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Судебные дела / Зарубежная практика  / Dennis L. Hayden and Sharon E. Hayden, Petitioners-Appellants, v. Commissioner of Internal Revenue, Respondent-Appellee., United States Court of Appeals For the Seventh Circuit, No. 99-2520, February 11, 2000

Dennis L. Hayden and Sharon E. Hayden, Petitioners-Appellants, v. Commissioner of Internal Revenue, Respondent-Appellee., United States Court of Appeals For the Seventh Circuit, No. 99-2520, February 11, 2000

24.06.2008  

Dennis L. Hayden and Sharon E. Hayden, Petitioners-Appellants, v. Commissioner of Internal Revenue, Respondent-Appellee.

United States Court of Appeals For the Seventh Circuit

No. 99-2520

February 11, 2000

Appeal from the United States Tax Court

Argued December 3, 1999

Decided February 11, 2000

Before Flaum, Rovner, and Evans, Circuit Judges.

Flaum, Circuit Judge. ═ Dennis and Sharon Hayden petitioned the United States Tax Court seeking a redetermination of the federal income tax deficiency and penalty assessed against them for the 1994 tax year. The Tax Court upheld the determinations and resulting addition to tax, and the Haydens now appeal. For the reasons stated herein, we affirm.

Background

During 1994, Dennis Hayden was self-employed as a certified public accountant and his wife, Sharon Hayden, was employed as a nurse. During that year, Dennis and Sharon Hayden were also the sole partners in a partnership known as Leddos

Frozen Yogurt, LLC ("Leddos").

Section 162 of the Internal Revenue Code ("Code" or "I.R.C.") allows a deduction for the ordinary and necessary business expenses incurred in carrying on a trade or business. In contrast, section 263 of the Code allows no deduction for a capital expenditure. "The primary effect of characterizing a payment as either a business expense or a capital expenditure concerns the

timing of the taxpayer's cost recovery: While business expenses are currently deductible, a capital expenditure usually is amortized and depreciated over the relevant life of the asset." ═ Indopco, Inc. v. Commissioner , 503 U.S. 79, 83-84 (1992). Under section 179 of the Code, however, a taxpayer may elect (subject to certain limitations) to treat the cost of any "section 179 property" as a current expense in the year such property is placed in service, rather than depreciating the cost of the property over a number of years. 1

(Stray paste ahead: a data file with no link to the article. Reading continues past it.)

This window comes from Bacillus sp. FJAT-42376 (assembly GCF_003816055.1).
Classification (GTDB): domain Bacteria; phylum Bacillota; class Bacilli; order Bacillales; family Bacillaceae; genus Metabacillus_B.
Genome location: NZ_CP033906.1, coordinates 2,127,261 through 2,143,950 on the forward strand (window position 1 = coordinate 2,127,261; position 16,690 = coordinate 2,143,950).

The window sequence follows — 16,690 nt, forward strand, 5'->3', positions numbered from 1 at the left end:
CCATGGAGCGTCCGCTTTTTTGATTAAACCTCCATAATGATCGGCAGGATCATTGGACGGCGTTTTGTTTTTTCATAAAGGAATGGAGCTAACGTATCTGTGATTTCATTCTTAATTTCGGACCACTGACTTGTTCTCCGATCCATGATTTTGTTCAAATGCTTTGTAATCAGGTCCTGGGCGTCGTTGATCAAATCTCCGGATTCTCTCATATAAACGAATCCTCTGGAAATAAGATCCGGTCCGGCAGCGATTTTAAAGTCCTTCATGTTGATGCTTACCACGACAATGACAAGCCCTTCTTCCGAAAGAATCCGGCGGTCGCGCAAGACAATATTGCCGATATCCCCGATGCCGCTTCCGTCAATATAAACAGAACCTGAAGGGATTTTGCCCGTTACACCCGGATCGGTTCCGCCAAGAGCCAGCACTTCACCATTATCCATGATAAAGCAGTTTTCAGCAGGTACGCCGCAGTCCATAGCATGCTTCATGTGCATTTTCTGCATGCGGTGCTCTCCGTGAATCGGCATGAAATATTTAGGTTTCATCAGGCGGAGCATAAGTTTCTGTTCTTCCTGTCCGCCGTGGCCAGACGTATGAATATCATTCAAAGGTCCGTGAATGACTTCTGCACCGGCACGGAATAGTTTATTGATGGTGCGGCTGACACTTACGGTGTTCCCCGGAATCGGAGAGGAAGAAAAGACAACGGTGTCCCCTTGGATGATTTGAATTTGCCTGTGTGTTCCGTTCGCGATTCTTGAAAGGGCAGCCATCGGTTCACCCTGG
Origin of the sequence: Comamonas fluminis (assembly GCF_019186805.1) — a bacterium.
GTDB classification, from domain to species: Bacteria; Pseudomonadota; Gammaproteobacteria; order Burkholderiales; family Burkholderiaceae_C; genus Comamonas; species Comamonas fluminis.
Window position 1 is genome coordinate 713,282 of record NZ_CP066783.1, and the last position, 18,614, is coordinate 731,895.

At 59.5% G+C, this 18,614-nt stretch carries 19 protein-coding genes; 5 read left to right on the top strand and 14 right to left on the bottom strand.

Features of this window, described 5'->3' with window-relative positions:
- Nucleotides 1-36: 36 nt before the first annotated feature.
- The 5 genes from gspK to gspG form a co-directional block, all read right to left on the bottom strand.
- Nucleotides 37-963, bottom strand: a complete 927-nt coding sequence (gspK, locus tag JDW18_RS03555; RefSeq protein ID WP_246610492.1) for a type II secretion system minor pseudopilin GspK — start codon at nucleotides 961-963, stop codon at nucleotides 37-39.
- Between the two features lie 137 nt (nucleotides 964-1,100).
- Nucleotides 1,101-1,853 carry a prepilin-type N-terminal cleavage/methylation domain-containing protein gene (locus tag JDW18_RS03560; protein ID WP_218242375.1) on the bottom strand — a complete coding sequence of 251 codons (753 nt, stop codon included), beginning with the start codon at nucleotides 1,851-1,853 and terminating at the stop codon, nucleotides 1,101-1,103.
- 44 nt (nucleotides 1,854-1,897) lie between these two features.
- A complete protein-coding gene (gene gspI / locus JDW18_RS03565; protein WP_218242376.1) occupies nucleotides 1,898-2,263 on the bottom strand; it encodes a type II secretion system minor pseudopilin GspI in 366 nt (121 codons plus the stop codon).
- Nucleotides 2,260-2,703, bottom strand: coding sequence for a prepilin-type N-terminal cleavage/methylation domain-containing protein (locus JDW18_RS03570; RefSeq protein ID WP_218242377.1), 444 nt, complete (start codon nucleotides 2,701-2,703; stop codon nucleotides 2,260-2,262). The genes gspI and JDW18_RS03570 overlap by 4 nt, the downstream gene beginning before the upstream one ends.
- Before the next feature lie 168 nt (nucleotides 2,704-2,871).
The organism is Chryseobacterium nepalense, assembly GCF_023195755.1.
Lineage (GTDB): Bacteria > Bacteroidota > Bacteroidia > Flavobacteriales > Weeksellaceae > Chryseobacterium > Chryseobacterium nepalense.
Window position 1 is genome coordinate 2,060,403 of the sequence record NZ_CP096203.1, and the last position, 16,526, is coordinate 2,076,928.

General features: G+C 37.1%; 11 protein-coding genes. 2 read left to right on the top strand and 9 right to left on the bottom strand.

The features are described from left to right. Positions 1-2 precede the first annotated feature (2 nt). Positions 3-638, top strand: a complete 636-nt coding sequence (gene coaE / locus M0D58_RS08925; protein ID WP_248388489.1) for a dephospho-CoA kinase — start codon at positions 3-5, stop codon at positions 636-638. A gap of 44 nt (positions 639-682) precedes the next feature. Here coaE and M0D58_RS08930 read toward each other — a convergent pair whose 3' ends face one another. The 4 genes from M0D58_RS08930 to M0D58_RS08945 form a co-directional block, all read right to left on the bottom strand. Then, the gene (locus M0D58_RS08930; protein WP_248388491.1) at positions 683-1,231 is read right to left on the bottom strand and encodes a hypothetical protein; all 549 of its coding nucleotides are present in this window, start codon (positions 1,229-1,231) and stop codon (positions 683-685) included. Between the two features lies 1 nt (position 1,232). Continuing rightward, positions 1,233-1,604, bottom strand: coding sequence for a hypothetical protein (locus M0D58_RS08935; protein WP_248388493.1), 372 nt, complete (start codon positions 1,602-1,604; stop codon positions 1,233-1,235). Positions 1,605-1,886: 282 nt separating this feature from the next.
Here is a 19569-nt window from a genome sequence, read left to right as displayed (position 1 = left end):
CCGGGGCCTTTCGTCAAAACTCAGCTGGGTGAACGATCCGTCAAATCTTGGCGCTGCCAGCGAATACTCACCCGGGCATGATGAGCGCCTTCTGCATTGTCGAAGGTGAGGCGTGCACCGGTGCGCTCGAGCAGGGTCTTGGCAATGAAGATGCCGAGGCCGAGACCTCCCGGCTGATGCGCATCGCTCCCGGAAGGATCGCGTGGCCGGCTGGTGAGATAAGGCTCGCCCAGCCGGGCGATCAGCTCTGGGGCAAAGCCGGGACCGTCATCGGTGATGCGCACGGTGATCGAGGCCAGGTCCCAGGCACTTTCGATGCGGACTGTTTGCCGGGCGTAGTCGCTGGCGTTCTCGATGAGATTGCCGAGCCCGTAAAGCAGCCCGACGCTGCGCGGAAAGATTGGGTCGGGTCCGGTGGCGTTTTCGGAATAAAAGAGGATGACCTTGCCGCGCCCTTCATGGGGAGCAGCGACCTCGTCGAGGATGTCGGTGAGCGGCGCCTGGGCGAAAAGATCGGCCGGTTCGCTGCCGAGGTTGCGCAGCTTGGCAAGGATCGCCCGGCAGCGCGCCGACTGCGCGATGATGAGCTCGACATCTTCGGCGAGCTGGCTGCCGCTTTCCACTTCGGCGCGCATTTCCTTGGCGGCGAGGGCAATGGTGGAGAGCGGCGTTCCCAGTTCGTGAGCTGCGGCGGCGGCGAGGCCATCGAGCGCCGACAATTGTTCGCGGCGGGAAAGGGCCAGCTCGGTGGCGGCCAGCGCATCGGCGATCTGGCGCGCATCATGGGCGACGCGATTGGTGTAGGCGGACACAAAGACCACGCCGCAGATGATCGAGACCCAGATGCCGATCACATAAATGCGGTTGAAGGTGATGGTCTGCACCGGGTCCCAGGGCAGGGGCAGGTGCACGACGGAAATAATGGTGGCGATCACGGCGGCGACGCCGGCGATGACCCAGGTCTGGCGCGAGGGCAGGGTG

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1 Section 179(a) provides: "A taxpayer may elect to treat the cost of any section 179 property as an expense which is not chargeable to capital account. Any cost so treated shall be allowed as a deduction for the taxable year in which the section 179 property is placed in service."

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In 1994, Leddos purchased equipment for $26,650. ═ On the partnership tax return for its 1994 tax year, Leddos reported $20,105 in gross receipts and $22,529 in costs of goods sold, yielding an income loss of $2,424. The partnership reported total deductions in the amount of $13,294, and showed a loss in the amount of $15,718. These figures did not include any deduction for the expense of section 179 property. On Form 4652 (Depreciation and Amortization), attached to the partnership return, Leddos elected under section 179 to expense $17,500 of the $26,650 invested in equipment. The Haydens reported this deduction as a flow through to their 1994 federal income tax return.

During the same period, Dennis Hayden operated an accounting business as a sole proprietorship (Hayden & Associates, CPAs). He has worked in public accounting for over 20 years, and a substantial portion of his accounting business has involved tax-related work.

During 1994, Dennis Hayden paid the Haydens' 1993 income tax liability of $9,284 from the bank account of Hayden & Associates, and that amount was charged to the accounting firm's account designated for "payroll" taxes. On the Haydens' joint 1994 income tax return, they then deducted $17,630 as "payroll" taxes for the accounting business. This amount included the Haydens' 1993 income tax liability of $9,284.

On November 26, 1997, the Commissioner of Internal Revenue ("Commissioner") issued a notice of deficiency to the Haydens determining a deficiency in income tax of $3,784, and an addition to tax of $292.60 for the 1994 tax year. ═ The Commissioner disallowed the $17,500 claimed as a section 179 deduction and the $9,284 claimed as deductible "payroll" expenses which was expended for their 1993 personal federal income taxes. The Commissioner further determined that an accuracy-related penalty under section 6662 was due in the amount of $292.60 on the underpayment resulting from disallowance of the $9,284. The Haydens filed a petition with the Tax Court contesting the deficiency and the penalty.